Leading with diversity in mind: Do we have a choice?

Pierre Casse

“Differentiation-diversity- is the condition for life” (François Cheng)

Putting diversity into perspective, it seems that one can first reflect on the three following statements:

  • The most important diversity is in each individual. We are different at every moment of our life
  • To grasp and understand our own diversity is a key to being and growing and…we need other people to do so!
  • Diversity is what unites us (living beings)

True or not…!


“Diversity: the art of thinking independently together” (Malcolm Forbes)

There is no question that leaders are more and more confronted with the challenge of leading teams and organization made up of people who think, feel and behave differently.

But, honestly, where is the difference from yesterday? The challenge of diversity has always been around. What’s different maybe today is the concern about managing that diversity to avoid conflicts, destructions and maximize the synergy or creativity?

Diversity basically means differences in cultural backgrounds, genders, age and, more important, in mindsets i.e. in the multiple ways we represent the world and act in it.

Acknowledged and managed properly diversity can lead to an added value that can make a major difference in our organizations (and countries for that matter) Mismanaged it can lead to what we all know too well i.e. communication breakdown, rejection and destruction.

The process of interface between different people is very well know (all leaders should be aware of this very well know reactions that we all have when facing differences):

Phase one, we find somebody strange because he or she does not share our basic ways of being (Different ways of dressing, eating, talking, judging, working…): “What a peculiar way to be!”

Phase two, very quickly after the first impression of strangeness (this is not our way), most people pass a negative value judgment on the individual (or on the group that person belongs to): “This is not right!”

Phase three, the negative appreciation of the other way to be or behave leads very quickly to a rejection behavior based on the unfamiliarity of the other way (this cannot be right according to my own value system): “I cannot work with somebody like that”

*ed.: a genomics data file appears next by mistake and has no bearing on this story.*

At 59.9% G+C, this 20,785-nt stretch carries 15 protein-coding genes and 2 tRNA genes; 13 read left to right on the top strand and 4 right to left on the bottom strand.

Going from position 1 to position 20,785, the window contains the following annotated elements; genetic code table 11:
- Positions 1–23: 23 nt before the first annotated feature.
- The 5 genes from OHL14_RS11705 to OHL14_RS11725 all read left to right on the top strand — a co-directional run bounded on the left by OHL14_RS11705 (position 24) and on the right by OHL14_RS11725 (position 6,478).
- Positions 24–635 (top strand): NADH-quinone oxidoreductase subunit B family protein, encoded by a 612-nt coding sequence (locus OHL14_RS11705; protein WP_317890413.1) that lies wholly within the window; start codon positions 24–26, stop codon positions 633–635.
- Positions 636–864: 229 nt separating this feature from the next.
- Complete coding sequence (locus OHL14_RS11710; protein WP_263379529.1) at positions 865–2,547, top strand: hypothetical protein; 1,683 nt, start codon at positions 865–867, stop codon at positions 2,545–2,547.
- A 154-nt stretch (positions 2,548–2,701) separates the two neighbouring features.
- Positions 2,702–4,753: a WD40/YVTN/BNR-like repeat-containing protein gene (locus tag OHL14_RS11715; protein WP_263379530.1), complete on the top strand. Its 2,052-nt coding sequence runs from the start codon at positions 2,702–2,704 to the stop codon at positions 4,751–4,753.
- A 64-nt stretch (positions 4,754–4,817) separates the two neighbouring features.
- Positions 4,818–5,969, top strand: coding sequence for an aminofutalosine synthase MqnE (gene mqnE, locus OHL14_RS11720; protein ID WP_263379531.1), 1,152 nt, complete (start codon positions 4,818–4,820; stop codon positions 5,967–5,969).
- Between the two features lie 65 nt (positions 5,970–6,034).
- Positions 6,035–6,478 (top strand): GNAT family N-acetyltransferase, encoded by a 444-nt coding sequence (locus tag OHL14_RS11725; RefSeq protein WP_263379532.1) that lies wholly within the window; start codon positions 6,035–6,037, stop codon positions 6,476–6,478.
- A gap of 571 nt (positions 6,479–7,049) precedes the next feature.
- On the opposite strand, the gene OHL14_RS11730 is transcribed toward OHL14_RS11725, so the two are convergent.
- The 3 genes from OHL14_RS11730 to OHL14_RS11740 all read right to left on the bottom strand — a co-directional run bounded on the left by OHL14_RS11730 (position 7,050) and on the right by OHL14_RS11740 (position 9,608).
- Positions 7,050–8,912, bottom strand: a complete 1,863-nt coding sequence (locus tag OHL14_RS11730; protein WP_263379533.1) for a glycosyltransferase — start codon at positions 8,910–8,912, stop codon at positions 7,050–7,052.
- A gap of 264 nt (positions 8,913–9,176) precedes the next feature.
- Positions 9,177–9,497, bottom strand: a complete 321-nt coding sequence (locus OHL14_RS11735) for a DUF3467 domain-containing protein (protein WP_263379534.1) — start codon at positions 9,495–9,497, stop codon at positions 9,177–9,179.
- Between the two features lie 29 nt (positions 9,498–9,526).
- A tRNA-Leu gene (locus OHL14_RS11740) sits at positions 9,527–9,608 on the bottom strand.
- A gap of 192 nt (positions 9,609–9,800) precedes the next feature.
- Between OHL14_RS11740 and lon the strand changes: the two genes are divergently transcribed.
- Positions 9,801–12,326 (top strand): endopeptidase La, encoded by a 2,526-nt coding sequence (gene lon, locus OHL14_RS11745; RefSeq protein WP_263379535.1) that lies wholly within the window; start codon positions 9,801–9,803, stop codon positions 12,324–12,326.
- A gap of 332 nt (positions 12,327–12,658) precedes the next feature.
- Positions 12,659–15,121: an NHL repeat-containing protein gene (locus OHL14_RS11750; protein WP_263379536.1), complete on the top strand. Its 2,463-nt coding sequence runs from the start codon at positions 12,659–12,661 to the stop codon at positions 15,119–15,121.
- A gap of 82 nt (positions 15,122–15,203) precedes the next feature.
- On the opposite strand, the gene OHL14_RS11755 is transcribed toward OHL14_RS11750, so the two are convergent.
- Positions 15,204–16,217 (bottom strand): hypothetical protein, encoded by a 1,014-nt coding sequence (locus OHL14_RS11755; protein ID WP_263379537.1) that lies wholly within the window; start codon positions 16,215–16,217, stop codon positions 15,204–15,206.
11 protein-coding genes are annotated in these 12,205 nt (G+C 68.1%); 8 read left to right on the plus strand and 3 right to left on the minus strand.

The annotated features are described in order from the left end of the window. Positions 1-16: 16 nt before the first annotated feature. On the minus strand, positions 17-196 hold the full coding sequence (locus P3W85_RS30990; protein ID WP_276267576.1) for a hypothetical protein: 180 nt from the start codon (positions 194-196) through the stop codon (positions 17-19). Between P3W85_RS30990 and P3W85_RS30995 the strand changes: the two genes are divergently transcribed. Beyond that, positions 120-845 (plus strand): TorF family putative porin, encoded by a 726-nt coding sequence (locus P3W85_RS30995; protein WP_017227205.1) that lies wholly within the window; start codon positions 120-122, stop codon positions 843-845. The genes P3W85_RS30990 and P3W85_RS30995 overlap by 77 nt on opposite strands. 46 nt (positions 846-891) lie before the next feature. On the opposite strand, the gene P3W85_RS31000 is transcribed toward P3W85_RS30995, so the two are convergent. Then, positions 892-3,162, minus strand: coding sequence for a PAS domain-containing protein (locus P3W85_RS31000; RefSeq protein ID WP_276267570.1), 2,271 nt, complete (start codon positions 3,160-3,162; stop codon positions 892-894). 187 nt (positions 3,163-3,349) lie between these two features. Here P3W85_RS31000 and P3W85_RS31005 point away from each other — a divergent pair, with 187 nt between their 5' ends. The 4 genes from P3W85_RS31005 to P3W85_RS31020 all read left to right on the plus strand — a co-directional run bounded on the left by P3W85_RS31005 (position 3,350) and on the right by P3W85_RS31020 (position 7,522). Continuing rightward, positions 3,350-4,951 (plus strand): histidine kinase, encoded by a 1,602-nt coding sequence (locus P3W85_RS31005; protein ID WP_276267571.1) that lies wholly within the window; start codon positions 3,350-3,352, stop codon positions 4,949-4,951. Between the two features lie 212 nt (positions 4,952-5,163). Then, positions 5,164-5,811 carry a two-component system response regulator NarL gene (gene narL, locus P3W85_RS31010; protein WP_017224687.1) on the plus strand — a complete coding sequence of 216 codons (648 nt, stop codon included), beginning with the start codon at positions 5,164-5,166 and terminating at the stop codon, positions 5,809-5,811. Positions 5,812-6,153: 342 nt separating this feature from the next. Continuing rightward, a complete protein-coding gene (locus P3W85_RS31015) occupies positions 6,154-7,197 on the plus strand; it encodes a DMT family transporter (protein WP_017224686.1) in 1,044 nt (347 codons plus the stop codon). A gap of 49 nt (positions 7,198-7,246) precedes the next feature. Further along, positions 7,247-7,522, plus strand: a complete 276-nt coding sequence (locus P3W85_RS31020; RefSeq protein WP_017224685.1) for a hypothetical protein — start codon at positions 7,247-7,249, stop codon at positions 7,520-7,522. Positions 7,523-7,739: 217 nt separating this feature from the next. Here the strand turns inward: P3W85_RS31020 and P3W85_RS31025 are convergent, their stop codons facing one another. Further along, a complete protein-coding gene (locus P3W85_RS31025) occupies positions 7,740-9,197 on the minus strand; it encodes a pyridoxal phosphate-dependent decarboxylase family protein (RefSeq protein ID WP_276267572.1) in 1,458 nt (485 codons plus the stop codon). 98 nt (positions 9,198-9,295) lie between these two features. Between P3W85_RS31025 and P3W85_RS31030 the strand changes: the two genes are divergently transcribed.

Attribution and diversity

“I must try to see the difference between the picture of a person and his behavior, as it is narcissistically distorted” (Erich Fromm)

Another major problem related to the management of diversity is the so called attribution process that we all suffer from. What is it and how does it work? In a very simple way, we can state that attribution is the distortion of empathy! It is the (unconscious) tendency that we all have to understand other human beings not according to their mental programming but on the basis of ours. In other words, I understand what another human being said not according to the reference of that individual but by using my own one that can be close to his or in some cases very far apart. In many cases we feel that we have understood each other when we actually are quite wrong. The major problem is that we do not know that we have indeed misunderstood each other.

Here is a very simple illustration of the attribution way of life:

  • The manager said: “When is your report going to be ready?” (In his mind the manager is asking the team member to take responsibility and assess the time needed to get the report ready)
  • The team member’s reaction: “I do not know” (My boos is putting pressure on me and he does not trust me. He wants to check on me)

There is a good chance that a communication breakdown will occur If the two people do not clarify what their intents were when they said what they said.

Seeing things from the other way is absolutely critical in taking advantage in diversity.

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Prof. Arnold Smit
Dr. Nenad Filipović, Director of Executive Education, IEDC
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Mateja Božič


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